It’s not everyday that I get kicked out of a hotel. It’s not everyday that the hotel is actually an island. And it’s not everyday that two billionaire families join in marriage and decide to take over Mumbai and Udaipur. This is what happened.
We flew from Mumbai to Udaipur, India and arriving after sunset finally settled down in one of the most beautiful hotels I have ever seen – the Taj Lake Palace. Originally built as a summer palace for the Maharana Jagat Singh in 1746, the Taj Lake Palace sits on Lake Pichola, spans 4 acres, has 83 rooms and suites and it only accessible by boat.
The original plan was to stay at this magnificent hotel for three days, but just before we left the states we got word that *someone* had taken over not only the Taj Lake Palace, but pretty much every hotel in Udaipur so we had to spend the third night in another hotel, the RAAS Devigarh. More on that fateful stay in another post.
It turned out that our itinerary had to be changed for the wedding of Isha Ambani and Anand Piramai. The Ambanis are India’s richest family with some $39 billion in assets. Anand Piramai’s father is no pauper either with about $4.8 billion in net worth. The Ambani’s extended family all live in this $2 billion 4,000,00 square foot, 27 story building in Mumbai, called the Antilia where the wedding ceremony took place:
We were not invited to the wedding – these photos are from the internet.
The post-wedding parties, including a private performance by Beyonce’ took place in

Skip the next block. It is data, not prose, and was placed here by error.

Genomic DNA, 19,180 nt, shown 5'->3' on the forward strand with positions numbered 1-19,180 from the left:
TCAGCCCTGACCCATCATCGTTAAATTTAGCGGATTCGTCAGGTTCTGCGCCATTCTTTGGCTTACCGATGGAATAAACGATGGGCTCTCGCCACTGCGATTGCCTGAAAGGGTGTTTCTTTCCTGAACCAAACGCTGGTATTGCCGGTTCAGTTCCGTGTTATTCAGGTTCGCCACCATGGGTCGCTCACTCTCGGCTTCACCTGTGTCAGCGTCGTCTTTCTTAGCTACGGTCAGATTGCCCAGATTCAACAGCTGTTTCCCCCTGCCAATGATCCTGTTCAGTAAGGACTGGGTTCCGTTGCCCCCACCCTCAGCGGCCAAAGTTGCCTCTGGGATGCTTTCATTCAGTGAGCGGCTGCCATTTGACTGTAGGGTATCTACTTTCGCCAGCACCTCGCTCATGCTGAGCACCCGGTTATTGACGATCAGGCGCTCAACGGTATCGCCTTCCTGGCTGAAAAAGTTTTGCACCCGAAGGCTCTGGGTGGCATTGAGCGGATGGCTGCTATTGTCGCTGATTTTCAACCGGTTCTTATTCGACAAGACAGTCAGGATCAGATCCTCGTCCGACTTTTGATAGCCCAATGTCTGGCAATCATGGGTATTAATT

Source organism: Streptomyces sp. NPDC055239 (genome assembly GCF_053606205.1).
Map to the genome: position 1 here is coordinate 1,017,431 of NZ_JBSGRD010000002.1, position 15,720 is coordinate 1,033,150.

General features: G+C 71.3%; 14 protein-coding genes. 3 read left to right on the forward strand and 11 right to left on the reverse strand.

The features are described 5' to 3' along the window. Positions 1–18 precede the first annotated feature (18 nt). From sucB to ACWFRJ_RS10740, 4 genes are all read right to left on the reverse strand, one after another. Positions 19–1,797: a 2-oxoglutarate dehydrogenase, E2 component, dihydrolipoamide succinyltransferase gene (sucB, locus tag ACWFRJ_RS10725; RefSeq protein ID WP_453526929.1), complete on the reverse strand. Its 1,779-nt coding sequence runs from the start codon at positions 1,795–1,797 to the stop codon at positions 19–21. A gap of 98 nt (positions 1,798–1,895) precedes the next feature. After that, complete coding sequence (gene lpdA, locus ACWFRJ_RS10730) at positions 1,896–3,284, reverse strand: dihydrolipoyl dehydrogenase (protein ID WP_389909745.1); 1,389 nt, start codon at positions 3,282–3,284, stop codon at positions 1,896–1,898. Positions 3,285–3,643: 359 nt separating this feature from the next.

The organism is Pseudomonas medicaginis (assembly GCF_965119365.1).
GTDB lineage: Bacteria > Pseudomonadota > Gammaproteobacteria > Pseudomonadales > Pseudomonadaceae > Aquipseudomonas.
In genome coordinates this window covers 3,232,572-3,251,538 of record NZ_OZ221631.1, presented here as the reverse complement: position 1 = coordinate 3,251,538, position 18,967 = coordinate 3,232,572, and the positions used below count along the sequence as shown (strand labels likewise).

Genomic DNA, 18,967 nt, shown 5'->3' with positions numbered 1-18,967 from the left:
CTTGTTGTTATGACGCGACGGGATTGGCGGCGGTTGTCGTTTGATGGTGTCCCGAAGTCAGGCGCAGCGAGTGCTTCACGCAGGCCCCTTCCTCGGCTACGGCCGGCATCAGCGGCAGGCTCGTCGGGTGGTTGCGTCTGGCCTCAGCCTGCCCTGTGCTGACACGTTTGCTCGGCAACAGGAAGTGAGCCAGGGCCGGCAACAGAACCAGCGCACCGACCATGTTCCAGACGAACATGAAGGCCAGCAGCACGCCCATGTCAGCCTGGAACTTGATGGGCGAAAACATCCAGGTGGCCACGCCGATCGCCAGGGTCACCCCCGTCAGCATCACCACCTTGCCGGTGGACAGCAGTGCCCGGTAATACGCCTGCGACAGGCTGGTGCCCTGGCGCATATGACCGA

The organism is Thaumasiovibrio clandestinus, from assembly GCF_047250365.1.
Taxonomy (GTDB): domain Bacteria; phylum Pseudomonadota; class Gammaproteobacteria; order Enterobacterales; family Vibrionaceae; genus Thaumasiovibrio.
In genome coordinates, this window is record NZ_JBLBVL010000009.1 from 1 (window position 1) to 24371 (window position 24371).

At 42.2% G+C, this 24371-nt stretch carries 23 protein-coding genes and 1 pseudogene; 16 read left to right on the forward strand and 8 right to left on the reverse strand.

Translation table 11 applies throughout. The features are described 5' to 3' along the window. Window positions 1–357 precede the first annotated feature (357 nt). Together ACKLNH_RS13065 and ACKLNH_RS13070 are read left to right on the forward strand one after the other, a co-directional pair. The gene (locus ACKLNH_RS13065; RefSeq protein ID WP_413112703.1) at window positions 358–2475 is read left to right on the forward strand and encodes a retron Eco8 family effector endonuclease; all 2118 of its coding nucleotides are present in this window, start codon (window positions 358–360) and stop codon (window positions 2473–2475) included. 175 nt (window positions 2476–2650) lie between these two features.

Not only was our hotel commandeered but the wedding parties also took over some major Udaipur historical sites (and tourist attractions) including the City Palace. I will talk about this beautiful complex of marble palaces and galleries in another post.
One might think that despite having these sites closed off from tourists, the setup for the wedding reception and parties might produce a monetary boon for Udaipur workers. Nope. The Ambani’s brought in non-locals for all the labor involved. In addition, the imported workers paid little heed (in our viewing) to avoid damaging the grounds of the City Palace grounds, etc. as they built platforms and other wedding reception paraphernalia.
Consider that the estimated spending for the wedding was $100 million.
As Mr. Knightly said to Emma – “Badly done!”
Interestingly despite all this opulence and gluttonous, conspicuous consumption, the marriage of Isha and Anand was arranged in the age-old custom followed by up to 90% of Indian families. This custom dates back to the beginnings of Hinduism in 500 BC. Marriages have traditionally been arranged by parents of the same caste (more on the caste system in another post) in different villages for their children who have never met. Ads are even put on social media sites and newspapers etc to look for potential mates based on suitability – caste, looks, ability to care for home and children for brides and income prospects for the groom, Romance places little to no part.
Only 1 in 1,000 arranged marriages in India result in divorce as compared to 44% of American marriages, so one must agree this system appears to work. Having big bucks like the Ambanis and Piramais also must be a deterrent to divorce – imagine the pre-nup..
The Albani/Piramai weddings’s lack of concern for the locals they displaced is actually the exception rather than the norm. Usually a Hindu wedding envelops the entire community in rituals and celebrations. They are quite hypnotic and emotional and deserve a post of their own – to follow next week.